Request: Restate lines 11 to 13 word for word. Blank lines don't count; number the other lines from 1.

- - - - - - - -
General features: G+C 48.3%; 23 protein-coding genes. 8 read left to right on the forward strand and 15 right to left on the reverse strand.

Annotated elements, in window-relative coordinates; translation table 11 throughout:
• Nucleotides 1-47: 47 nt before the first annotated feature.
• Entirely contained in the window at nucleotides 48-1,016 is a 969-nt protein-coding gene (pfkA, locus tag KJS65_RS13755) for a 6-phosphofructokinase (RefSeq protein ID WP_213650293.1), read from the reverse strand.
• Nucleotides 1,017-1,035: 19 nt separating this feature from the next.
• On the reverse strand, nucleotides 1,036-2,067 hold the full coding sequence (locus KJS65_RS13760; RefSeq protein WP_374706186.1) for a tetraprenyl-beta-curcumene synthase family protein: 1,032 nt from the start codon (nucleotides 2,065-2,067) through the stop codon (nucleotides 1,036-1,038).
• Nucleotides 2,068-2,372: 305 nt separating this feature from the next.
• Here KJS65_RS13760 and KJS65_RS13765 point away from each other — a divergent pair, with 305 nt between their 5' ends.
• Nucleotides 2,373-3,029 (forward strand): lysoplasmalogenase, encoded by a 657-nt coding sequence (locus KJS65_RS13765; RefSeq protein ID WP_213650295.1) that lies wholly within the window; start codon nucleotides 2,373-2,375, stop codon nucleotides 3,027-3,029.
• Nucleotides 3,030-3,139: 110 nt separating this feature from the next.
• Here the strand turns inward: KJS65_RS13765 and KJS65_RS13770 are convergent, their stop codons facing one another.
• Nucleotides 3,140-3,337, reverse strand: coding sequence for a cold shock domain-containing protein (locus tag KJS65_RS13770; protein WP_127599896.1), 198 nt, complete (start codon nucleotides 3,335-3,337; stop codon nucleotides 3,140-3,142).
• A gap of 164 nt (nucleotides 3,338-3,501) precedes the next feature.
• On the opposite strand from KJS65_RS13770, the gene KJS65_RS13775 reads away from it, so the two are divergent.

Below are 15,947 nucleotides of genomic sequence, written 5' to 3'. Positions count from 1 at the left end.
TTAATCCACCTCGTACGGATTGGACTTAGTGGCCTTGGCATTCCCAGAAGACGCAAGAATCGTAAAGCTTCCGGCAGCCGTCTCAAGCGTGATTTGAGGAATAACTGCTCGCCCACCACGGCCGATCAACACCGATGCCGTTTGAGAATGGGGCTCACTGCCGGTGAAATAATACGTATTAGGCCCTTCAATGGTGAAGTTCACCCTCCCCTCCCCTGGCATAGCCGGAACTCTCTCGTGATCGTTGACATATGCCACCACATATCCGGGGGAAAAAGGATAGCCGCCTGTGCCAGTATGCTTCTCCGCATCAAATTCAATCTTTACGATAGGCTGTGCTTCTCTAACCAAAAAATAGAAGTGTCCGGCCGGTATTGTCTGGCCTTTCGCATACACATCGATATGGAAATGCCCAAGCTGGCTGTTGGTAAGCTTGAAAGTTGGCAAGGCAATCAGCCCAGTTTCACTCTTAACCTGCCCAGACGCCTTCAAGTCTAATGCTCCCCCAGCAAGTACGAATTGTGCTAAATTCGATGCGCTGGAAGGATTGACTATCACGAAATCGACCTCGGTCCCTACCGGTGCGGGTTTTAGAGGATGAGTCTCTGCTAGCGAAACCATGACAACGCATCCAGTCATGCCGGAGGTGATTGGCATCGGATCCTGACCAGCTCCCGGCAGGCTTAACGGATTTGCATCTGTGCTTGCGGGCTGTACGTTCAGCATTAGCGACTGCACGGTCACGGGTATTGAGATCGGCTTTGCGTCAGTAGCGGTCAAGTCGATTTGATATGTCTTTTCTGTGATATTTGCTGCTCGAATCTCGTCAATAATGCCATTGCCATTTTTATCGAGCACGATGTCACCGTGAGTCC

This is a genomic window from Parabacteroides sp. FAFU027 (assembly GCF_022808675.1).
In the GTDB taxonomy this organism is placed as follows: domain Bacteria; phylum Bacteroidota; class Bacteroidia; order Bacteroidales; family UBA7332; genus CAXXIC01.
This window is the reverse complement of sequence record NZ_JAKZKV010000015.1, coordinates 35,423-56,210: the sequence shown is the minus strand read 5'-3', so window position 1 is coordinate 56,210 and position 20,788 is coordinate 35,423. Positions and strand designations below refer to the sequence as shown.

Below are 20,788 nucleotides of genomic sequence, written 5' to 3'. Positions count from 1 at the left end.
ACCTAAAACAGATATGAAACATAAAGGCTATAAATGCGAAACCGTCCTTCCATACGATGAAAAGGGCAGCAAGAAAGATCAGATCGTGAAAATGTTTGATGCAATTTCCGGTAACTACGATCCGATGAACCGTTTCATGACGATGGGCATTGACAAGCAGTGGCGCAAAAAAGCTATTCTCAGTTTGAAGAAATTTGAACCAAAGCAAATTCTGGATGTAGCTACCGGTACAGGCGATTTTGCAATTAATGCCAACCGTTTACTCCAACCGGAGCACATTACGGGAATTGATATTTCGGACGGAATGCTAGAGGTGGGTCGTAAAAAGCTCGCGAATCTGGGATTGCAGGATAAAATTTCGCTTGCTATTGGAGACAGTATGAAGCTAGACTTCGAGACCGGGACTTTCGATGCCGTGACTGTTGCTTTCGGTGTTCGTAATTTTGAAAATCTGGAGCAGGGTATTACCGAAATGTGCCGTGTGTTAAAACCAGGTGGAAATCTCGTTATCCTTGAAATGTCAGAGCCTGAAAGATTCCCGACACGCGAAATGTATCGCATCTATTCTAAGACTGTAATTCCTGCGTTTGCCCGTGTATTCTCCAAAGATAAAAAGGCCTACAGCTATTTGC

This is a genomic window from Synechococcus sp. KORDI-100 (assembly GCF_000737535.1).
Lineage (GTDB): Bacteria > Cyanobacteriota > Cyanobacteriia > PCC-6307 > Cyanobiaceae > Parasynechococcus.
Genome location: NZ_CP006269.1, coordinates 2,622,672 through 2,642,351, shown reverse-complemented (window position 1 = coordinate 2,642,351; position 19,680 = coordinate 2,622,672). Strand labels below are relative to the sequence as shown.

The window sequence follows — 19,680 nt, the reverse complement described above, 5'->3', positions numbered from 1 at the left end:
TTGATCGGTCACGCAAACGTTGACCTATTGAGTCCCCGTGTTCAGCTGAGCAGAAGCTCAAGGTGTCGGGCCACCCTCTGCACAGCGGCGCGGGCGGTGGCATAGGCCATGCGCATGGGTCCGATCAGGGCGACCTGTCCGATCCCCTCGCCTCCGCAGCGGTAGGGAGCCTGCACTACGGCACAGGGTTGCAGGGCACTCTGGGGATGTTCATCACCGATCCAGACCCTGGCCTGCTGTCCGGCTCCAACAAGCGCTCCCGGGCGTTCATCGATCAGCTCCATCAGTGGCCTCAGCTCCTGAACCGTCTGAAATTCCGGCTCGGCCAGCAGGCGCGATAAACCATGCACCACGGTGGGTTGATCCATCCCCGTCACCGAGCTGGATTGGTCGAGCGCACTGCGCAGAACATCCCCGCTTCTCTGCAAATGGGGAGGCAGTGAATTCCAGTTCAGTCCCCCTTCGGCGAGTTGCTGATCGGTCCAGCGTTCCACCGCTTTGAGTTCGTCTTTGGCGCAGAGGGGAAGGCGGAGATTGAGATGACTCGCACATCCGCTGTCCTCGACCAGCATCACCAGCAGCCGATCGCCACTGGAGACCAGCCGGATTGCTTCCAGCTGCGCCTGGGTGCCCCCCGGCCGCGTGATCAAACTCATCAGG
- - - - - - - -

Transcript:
• Here the strand turns inward: KJS65_RS13765 and KJS65_RS13770 are convergent, their stop codons facing one another.
• Nucleotides 3,140-3,337, reverse strand: coding sequence for a cold shock domain-containing protein (locus tag KJS65_RS13770; protein WP_127599896.1), 198 nt, complete (start codon nucleotides 3,335-3,337; stop codon nucleotides 3,140-3,142).
• A gap of 164 nt (nucleotides 3,338-3,501) precedes the next feature.